Guns at a School Board Meeting? Sure bring em on in!!

By: pitin
Published On: 2/19/2007 2:11:16 PM

It seems that Attorney General Gonzalez is not the only AG in the country that has lost his goddamned mind.

Virginia Attorney General, Bob McDonnell has now declared that bringing holstered guns to a public School Board meeting in Virginia is A-OK.

Reading an article published in the Daily Press about a week ago, Attorney General: Guns OK at York school board meetings we see this

YORK -- School board meetings may focus on schools, but they are not school-sponsored events, and citizens don't have to leave their firearms at the door unless the meeting is held on district property.

That was Virginia Attorney General Robert McDonnell's response to questions from York County Attorney James E. Barnett, who wrote McDonnell at the request of the York School Board.

Now, needless to say, this is ridiculous.  School Board meetings commonly have children testify, thus placing them in harms way.  Not to mention the intimidation factor of having to testify while opposing a man who carries a gun TO A FREAKING SCHOOL BOARD MEETING.

Worse yet, this was based on a decision from 2000 that allowed open prayer at school?

McDonnell said he based his decision on a 2000 opinion related to opening meetings with prayers. He wrote that a "school board meeting is a meeting of adults with official business and policy making duties." Students may attend such meetings, but they do so voluntarily.


Don't they have a right to? (DanG - 2/20/2007 2:27:54 AM)
I'm a strong second amendment supporter.  Even still, I'm not bringing my gun to a School Board meeting.  But unless a law is written that clearly says otherwise, don't gun-owners have the right to bring their guns there?  Just an observation.

that's my point (pitin - 2/20/2007 10:53:01 AM)
it should be illegal.

Don't get me wrong, this is my first diary ever about "gun control" issues, and it's not even a really a gun control thing.

It's a common sense thing, why bring weapons into what are already (usually) heated community events with a high number of students.

McDonnell is only stating the law (Robert23086 - 2/21/2007 12:36:34 PM)
I agree that it is a common sense issue and weapons should not be carried into such meetings.  But, as much as I dislike McDonnell, he has not "lost his goddamned mind". 

Per the article, McDonnell's decision is based on the fact that state law already allows citizens to have firearms in public buildings or at public events, with the exception of schools or school property.

He could easily have interpreted the other way (pitin - 2/21/2007 2:08:17 PM)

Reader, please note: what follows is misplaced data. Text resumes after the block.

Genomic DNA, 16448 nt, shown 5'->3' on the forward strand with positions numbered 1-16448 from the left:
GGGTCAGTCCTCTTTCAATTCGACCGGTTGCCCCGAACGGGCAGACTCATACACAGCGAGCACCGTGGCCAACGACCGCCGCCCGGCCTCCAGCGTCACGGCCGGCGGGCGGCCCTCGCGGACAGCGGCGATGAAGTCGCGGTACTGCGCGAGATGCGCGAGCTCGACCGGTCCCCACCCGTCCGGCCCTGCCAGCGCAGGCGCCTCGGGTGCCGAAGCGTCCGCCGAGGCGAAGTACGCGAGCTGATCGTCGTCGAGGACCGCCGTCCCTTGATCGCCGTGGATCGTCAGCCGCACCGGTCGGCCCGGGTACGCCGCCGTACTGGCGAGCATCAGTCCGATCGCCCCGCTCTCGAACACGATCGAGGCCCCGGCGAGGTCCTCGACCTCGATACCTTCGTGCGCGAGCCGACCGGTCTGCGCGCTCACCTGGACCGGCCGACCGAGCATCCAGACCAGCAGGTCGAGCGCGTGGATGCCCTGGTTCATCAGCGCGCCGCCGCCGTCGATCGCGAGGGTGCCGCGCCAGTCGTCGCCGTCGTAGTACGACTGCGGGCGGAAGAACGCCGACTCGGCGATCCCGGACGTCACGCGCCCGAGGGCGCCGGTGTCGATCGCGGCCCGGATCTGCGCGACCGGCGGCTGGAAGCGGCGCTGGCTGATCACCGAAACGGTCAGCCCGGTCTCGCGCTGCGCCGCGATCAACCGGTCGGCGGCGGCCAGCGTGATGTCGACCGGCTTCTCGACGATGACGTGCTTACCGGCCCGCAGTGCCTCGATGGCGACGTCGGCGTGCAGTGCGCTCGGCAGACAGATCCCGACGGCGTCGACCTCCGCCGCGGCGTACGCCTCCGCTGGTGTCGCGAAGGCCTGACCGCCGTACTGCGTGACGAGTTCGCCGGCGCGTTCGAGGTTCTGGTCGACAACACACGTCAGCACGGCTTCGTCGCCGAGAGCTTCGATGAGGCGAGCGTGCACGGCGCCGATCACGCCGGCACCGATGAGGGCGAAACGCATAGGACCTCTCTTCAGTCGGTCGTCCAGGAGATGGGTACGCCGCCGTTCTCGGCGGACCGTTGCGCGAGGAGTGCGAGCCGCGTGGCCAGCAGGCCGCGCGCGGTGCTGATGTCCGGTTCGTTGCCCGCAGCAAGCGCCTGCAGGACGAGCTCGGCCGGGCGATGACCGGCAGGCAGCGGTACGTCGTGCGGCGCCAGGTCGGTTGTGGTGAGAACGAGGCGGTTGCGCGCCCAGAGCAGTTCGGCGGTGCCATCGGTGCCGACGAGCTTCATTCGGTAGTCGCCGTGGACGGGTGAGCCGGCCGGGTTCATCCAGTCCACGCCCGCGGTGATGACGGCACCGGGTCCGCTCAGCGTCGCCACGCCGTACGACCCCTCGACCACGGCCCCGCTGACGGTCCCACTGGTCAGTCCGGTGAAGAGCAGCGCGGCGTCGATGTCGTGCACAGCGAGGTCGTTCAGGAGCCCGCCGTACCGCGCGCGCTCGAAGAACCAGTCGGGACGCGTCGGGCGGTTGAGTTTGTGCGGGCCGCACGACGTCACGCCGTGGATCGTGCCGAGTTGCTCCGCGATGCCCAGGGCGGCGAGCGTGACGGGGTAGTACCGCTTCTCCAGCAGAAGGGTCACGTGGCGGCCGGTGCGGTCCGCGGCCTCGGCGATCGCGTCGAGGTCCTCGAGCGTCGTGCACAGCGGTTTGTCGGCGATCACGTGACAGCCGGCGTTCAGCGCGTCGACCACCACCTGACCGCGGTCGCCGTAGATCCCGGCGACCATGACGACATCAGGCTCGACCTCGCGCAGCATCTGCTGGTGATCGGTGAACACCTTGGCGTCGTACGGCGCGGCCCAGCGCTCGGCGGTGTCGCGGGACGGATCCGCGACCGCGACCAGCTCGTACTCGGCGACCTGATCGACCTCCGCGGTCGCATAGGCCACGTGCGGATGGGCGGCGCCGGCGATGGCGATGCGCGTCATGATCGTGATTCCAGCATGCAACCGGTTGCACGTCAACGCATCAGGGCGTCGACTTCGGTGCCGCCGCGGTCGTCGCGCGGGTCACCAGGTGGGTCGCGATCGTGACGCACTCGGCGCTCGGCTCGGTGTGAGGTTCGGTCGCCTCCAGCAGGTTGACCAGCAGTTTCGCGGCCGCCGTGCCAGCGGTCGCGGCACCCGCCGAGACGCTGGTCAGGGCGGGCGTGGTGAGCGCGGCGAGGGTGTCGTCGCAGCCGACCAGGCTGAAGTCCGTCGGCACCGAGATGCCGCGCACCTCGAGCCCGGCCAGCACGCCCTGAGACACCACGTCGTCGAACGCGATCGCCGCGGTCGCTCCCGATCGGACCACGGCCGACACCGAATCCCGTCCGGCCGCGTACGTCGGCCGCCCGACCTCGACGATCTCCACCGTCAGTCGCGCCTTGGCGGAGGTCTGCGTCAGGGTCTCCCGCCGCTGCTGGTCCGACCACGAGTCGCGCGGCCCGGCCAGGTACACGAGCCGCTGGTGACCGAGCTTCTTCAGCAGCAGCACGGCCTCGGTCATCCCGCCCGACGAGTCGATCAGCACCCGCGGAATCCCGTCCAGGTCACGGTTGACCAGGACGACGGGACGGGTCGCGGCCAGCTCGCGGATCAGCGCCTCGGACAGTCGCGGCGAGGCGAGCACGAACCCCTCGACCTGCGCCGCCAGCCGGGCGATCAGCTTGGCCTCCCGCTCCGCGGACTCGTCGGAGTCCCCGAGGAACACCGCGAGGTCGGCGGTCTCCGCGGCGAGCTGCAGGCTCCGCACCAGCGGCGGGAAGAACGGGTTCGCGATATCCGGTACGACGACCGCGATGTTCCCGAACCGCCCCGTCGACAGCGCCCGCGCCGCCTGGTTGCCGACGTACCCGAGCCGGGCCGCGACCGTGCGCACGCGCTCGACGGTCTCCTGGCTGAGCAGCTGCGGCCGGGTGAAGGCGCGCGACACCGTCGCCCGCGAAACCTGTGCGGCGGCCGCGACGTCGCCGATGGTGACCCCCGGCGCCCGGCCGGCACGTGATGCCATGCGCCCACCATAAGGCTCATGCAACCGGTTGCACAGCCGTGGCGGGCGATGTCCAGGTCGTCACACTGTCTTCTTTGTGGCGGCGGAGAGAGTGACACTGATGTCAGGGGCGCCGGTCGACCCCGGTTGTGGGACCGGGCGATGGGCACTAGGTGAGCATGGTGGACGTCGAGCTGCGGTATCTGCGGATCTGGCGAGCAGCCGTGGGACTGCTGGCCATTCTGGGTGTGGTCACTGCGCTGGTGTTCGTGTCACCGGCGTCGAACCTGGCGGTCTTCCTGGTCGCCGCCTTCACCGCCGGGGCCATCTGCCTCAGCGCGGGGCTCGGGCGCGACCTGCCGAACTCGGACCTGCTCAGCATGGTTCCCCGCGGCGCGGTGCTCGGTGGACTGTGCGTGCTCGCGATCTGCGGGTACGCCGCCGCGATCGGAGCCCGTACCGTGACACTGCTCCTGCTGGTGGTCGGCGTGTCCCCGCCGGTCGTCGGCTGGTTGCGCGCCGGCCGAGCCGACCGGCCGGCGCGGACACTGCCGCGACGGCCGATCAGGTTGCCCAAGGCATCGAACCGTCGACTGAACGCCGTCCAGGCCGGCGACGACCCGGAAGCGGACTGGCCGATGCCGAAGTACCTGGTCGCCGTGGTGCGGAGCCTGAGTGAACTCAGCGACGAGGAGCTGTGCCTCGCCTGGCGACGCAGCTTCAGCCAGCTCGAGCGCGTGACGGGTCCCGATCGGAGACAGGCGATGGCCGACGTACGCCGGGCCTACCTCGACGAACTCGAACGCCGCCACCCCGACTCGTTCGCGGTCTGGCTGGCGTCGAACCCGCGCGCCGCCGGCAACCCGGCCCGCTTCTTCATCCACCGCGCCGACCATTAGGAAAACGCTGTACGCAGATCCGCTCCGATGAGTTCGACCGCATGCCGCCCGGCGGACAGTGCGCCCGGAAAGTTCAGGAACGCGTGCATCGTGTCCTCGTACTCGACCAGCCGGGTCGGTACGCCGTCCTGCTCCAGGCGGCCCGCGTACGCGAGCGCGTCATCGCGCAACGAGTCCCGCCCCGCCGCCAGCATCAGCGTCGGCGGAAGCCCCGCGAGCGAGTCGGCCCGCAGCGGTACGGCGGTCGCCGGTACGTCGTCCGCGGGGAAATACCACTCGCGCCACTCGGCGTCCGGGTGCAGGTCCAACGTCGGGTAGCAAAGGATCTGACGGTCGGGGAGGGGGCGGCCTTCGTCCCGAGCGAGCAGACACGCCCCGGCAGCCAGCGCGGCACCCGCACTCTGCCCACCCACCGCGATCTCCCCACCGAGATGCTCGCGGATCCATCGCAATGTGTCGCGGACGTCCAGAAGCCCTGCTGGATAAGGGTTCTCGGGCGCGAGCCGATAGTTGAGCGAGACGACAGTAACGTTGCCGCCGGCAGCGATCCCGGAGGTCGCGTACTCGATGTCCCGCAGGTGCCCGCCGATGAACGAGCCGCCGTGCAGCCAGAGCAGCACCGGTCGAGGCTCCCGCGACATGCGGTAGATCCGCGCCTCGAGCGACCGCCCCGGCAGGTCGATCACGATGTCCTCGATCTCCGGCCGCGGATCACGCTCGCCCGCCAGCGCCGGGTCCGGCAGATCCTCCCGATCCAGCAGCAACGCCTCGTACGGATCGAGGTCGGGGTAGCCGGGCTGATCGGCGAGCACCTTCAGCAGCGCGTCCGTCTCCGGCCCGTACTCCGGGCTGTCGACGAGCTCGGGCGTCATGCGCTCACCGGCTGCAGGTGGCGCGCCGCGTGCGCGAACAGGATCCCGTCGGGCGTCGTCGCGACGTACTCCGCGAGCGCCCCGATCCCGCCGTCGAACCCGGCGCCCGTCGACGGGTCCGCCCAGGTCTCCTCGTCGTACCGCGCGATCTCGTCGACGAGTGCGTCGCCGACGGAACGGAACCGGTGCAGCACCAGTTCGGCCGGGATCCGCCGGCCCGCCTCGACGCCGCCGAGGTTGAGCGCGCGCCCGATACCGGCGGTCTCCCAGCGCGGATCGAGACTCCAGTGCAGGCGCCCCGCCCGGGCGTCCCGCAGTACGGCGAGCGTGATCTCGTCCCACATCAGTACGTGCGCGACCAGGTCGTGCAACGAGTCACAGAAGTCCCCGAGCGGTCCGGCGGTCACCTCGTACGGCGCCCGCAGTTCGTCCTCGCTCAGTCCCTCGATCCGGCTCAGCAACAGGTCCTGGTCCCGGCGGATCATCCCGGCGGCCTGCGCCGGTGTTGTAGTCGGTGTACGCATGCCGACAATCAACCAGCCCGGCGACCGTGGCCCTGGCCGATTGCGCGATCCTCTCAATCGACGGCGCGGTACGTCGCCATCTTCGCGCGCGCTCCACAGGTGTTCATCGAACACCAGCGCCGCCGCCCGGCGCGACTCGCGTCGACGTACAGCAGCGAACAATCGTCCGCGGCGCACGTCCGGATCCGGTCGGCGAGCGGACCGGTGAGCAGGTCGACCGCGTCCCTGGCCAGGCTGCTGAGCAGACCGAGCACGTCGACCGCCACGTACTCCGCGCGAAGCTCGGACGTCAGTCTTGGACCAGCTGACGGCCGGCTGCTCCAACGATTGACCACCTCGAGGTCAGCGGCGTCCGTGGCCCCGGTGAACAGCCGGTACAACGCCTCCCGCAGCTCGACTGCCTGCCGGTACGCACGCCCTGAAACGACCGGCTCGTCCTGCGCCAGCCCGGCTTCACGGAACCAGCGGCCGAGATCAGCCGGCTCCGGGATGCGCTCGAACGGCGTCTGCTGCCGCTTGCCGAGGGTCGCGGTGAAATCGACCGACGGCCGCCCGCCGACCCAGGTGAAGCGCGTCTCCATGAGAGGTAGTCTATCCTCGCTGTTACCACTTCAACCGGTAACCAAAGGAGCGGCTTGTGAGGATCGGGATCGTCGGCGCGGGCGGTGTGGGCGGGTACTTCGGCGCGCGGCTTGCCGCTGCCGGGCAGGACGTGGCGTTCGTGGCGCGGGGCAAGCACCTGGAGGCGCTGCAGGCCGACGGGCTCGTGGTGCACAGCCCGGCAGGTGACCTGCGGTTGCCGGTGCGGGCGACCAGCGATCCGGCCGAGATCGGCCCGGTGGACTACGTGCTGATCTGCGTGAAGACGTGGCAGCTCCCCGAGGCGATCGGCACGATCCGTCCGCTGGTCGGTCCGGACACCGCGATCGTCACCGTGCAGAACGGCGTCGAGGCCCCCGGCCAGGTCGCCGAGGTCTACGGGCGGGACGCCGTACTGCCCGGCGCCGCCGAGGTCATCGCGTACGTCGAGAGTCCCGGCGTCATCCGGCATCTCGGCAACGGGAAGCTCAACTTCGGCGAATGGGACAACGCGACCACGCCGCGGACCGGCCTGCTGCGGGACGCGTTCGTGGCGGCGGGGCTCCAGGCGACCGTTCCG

I'm sure guns aren't allowed at High School sporting events (even the ones held off school grounds), or he could claim that a school board meeting is considered a "school event", thus makings guns illegal.

I'm no lawyer, but I'm sure there is another way to interpret this issue.

well-regulated militia (Andrea Chamblee - 2/21/2007 3:50:30 PM)
A well regulated Militia, being necessary to the security of a free State, the right of the people to keep and bear Arms, shall not be infringed.

If you're on your way to Iraq as a member of our well-regulated militia, I guess you have a right to keep your sidearm (and a musket) with you, if you stop by on your way to your flight.

There aren't any Constitutional scholars who would find a right to carry guns under too many other circumstances.

Andrea, you probably don't like this guy, (DanG - 2/22/2007 12:56:08 PM)
But Charlton Heston spoke for me as well when he said "From my cold, dead haands." 

Being necessary to the security of the free state also means we have to be willing to rise up, with force if necessary, should our own government become tyrannical.

I'm a strong support of Gun-Owner's rights, and I always will be.

Our own tyrannical government (Andrea Chamblee - 2/22/2007 2:18:13 PM)
I'm not saying there's no danger our own government can become tyrannical. In fact, I think it has.  The voters turned away in Ohio and FLA at the last 2 presidential elections are just some disturbing signs of it.

I'm just saying Heston's no Constitutional scholar.  The vast majority of scholars who've published on the editorial process of authors Madison, Jefferson and Hamilton have convinced me that the founders did not intend that there is a right for any individual to get a gun of any power to take anywhere. There can be reasonable time, place and manner restrictions, the most obvious examples inlcude restrictions for felons and children, and airplanes.  After Kennedy was shot with a weapon bought through the mail, the NRA actually agreed and testified before Congress that the government should prohibit mail orders of weapons.  I'd like to see minimum proficiency, as with driver's licenses for cars. (As with driving, if you don't have time to practice, you shouldn't be doing it surrounded by crowds.) The NRA teaches classes, right? They could be a partner in this. They've just figured out they can make more money from donors scared by Charleston Heston then they can by being a responsible source for mandatory training and refresher courses.

Secure the meetings. (Bubby - 2/22/2007 3:46:02 PM)
York County Schoolboard: My suggestion is that you announce that bringing firearms to board meetings is very hazardous to the the public and especially to the bearer; that a disguised, concealed-carry LEO will be attending all board meetings from now on, and any person brandishing a firearm during meetings will be considered de facto a deadly threat, and treated accordingly. In other words, the meetings are guarded, and the possession of personal firearms will only increase the chances of you ending up dead.

Until schoolboard members are afforded the same protections we give judges and other government officials it is entirely appropriate that this sort of jackass intimidation behavior be treated in a proportional manner.